For design and operation of an air-lift knowledge of liquid circulation velocities, liquid-phase mixing times and axial mixing is prerequisite. Axial mixing is characterised by Bodenstein numbers and axial dispersion coefficients. In airlift fermenters mixing in the top is highest among all sections of the fermenter followed by the mixing in rise, which is better than the mixing in downcomer. There is also an intensive mixing at the bottom of the fermenter. This is due to the rapid flowing and turning around of the fluid. Impingement of the downflow fluid at the bottom helps in intensive mixing.

BO = VL / D

Here, BO is a dimensionless mixing parameter

L is the distance between two measured points

Moreover, in airlift fermenters the following correlations were established:

BoLG = ß(Fr1/3)λ

Bo = k( tm / tc)

Here, Fr = Froude number,

BoLG = Bodenstein number based on superficial velocity of the gas,

tm = mixing time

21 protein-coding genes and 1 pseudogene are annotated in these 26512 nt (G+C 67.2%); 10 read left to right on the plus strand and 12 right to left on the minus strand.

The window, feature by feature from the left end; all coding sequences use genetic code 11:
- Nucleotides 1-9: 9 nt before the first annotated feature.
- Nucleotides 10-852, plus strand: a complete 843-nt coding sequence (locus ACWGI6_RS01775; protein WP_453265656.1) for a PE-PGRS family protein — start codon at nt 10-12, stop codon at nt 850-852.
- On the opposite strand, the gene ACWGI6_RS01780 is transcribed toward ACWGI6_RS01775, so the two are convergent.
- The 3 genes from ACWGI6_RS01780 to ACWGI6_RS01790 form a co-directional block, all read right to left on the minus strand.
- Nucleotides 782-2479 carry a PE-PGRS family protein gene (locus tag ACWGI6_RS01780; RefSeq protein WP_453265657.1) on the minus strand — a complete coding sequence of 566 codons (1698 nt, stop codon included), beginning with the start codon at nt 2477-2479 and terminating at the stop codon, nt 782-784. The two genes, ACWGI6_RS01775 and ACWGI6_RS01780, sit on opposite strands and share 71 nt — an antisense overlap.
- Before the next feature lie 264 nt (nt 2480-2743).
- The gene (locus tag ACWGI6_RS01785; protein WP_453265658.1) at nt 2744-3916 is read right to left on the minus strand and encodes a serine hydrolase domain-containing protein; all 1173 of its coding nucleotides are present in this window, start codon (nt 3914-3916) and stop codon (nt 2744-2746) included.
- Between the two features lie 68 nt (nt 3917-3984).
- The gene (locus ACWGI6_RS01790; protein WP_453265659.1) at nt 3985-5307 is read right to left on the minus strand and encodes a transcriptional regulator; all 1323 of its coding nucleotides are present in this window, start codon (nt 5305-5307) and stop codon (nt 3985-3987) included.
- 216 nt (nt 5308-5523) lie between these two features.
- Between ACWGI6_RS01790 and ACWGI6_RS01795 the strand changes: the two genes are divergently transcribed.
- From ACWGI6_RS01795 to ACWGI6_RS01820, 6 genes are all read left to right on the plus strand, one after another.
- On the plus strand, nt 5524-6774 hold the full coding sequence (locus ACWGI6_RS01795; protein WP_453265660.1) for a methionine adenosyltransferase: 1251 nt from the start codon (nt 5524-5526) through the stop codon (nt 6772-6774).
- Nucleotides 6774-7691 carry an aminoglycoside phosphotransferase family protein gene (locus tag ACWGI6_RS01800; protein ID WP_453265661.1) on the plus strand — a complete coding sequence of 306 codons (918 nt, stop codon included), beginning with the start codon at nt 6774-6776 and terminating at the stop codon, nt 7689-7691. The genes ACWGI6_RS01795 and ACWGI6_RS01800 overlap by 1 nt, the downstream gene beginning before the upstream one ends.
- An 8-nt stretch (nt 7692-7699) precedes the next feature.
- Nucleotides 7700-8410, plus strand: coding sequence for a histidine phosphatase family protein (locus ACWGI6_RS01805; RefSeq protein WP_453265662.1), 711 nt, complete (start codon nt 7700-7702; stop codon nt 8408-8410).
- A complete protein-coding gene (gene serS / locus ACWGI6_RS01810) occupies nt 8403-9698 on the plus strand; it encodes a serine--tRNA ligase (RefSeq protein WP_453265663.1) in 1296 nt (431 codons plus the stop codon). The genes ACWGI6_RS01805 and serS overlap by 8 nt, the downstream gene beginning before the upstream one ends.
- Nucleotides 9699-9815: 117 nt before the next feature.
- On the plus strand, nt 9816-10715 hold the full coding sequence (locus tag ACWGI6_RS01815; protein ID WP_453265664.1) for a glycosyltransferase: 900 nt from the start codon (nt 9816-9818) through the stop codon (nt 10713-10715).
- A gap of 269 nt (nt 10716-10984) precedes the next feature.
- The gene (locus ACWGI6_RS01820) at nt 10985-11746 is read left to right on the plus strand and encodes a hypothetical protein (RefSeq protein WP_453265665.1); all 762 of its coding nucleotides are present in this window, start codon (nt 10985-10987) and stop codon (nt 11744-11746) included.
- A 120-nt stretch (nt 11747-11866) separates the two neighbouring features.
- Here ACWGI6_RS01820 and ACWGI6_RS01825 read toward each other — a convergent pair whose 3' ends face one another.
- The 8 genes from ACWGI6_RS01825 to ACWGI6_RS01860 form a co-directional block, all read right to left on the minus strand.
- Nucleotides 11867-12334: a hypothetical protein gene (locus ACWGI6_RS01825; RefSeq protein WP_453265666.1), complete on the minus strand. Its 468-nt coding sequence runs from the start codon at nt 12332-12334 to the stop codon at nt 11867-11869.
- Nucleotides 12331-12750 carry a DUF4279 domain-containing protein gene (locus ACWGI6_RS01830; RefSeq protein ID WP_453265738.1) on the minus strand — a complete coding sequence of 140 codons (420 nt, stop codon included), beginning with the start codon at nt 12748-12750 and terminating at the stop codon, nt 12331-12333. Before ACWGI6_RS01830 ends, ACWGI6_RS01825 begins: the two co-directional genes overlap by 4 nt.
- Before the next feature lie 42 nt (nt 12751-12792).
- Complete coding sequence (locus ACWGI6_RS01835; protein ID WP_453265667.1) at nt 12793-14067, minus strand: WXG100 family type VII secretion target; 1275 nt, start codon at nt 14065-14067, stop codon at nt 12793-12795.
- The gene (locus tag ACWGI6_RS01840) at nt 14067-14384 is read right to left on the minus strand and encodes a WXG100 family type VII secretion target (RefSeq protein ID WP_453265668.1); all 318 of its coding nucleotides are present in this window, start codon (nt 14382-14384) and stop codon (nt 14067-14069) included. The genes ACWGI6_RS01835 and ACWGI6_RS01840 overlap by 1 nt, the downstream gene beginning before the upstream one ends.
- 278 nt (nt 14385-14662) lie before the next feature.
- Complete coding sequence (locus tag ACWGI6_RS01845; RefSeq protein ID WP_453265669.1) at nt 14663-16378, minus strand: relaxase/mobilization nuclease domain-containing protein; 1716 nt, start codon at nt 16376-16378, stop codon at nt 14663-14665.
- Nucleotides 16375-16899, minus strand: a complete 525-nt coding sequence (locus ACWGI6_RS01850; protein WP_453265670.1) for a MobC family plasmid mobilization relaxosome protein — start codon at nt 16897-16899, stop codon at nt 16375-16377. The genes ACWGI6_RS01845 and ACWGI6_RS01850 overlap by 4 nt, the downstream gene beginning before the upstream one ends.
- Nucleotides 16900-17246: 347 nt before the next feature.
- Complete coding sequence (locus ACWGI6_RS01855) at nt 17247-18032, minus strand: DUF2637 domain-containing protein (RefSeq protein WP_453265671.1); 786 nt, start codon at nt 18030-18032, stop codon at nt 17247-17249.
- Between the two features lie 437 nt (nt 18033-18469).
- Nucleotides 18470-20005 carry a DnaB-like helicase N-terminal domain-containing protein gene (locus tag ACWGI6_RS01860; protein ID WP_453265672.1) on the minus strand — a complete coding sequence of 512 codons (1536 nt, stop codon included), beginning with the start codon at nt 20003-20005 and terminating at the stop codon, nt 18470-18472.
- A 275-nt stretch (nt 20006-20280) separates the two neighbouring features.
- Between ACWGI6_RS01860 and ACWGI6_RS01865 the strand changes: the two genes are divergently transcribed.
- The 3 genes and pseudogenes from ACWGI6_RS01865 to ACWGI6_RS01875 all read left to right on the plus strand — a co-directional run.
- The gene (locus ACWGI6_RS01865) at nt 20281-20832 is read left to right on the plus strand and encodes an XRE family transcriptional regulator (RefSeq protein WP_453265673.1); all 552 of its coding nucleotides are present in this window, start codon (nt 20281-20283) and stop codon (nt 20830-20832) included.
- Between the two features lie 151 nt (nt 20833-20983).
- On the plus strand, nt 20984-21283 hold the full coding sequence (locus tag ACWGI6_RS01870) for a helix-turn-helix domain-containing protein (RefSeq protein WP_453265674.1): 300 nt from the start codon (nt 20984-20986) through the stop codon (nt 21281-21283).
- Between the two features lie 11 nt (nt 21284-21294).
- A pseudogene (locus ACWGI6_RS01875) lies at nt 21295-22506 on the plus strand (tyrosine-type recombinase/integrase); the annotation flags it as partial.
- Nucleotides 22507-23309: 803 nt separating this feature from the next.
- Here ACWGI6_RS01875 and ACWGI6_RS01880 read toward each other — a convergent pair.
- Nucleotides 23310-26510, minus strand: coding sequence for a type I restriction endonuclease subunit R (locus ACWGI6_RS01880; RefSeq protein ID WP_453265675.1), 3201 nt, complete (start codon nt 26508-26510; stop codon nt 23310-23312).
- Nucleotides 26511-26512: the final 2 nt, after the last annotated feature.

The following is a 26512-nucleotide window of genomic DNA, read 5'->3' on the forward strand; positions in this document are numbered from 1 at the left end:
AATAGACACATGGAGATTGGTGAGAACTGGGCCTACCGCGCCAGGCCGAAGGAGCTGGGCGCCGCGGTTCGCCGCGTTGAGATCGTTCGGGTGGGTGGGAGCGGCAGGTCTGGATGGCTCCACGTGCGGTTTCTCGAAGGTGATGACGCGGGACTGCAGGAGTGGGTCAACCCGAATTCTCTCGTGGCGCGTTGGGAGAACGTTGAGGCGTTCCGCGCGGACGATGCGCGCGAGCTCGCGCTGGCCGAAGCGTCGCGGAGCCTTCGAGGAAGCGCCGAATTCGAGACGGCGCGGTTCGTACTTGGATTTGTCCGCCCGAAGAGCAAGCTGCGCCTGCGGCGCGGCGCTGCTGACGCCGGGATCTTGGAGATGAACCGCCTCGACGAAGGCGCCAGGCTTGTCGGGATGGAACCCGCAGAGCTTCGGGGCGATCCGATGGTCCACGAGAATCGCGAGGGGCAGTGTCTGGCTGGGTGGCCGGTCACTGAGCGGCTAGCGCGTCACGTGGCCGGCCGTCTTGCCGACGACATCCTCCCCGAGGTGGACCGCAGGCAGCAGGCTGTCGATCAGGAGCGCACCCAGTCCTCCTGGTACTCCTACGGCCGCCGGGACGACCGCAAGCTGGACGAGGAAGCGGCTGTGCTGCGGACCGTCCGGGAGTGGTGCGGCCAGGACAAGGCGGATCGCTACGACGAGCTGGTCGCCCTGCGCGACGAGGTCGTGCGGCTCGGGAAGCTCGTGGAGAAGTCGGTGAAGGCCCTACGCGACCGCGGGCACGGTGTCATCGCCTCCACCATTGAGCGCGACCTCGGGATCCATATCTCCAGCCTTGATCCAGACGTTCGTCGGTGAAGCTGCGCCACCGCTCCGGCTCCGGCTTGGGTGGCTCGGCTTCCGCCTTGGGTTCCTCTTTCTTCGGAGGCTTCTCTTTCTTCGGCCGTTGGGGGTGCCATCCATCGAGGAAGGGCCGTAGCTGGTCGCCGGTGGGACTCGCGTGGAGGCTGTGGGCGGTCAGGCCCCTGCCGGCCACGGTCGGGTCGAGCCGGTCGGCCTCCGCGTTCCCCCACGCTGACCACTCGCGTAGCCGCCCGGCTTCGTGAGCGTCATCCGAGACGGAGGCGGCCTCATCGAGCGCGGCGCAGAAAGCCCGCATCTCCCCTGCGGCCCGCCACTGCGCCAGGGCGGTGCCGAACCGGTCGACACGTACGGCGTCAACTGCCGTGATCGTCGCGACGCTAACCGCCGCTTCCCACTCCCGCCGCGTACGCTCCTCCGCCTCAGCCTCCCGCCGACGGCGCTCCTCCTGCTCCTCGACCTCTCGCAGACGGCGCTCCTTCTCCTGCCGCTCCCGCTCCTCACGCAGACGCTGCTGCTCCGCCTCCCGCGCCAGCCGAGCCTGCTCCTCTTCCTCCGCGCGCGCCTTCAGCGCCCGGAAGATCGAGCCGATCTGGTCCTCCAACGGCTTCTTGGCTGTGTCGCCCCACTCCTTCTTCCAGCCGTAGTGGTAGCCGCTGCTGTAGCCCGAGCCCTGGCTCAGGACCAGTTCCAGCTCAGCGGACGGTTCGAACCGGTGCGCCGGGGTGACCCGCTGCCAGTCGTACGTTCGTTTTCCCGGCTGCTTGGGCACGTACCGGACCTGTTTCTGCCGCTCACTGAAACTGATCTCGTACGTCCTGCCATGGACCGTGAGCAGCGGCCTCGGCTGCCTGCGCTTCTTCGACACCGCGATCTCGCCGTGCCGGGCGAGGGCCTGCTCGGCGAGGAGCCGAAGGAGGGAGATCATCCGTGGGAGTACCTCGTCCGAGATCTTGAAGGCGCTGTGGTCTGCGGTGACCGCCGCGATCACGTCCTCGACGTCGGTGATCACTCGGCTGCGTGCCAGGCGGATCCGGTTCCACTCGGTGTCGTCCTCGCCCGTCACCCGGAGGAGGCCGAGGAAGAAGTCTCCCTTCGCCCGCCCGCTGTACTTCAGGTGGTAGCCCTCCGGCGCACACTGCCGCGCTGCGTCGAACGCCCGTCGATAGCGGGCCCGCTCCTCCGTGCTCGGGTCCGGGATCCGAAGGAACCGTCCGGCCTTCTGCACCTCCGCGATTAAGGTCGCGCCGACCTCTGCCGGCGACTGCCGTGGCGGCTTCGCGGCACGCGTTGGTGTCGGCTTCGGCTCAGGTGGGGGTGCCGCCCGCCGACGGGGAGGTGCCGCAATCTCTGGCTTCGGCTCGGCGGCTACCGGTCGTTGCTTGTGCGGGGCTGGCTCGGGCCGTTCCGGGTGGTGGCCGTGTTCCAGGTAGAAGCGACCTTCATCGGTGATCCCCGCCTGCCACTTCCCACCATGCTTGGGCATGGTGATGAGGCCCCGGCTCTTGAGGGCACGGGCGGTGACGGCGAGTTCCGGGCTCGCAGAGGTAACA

tc = circulation time

k, γ, and ß are constants based on the geometry of the fermenter and fluid used.


Airlift fermenters are commonly employed aerobic fermentations. In airlift reactors the gas is sparged in the riser. The gas-liquid dispersion travels in upwards direction with the co-current. This section has higher gas hold up than any other section of the fermenter and most of the gas-liquid mass transfer takes place in this section. Afterwards the liquid gas dispersion enters in the gas-liquid separator, a gas disengagement zone. Here according to its design most of the dispersed gas is removed. Then the gas free liquid comes in downcomer and travels through the bottom to the base of fermenter from where it again enters into the riser.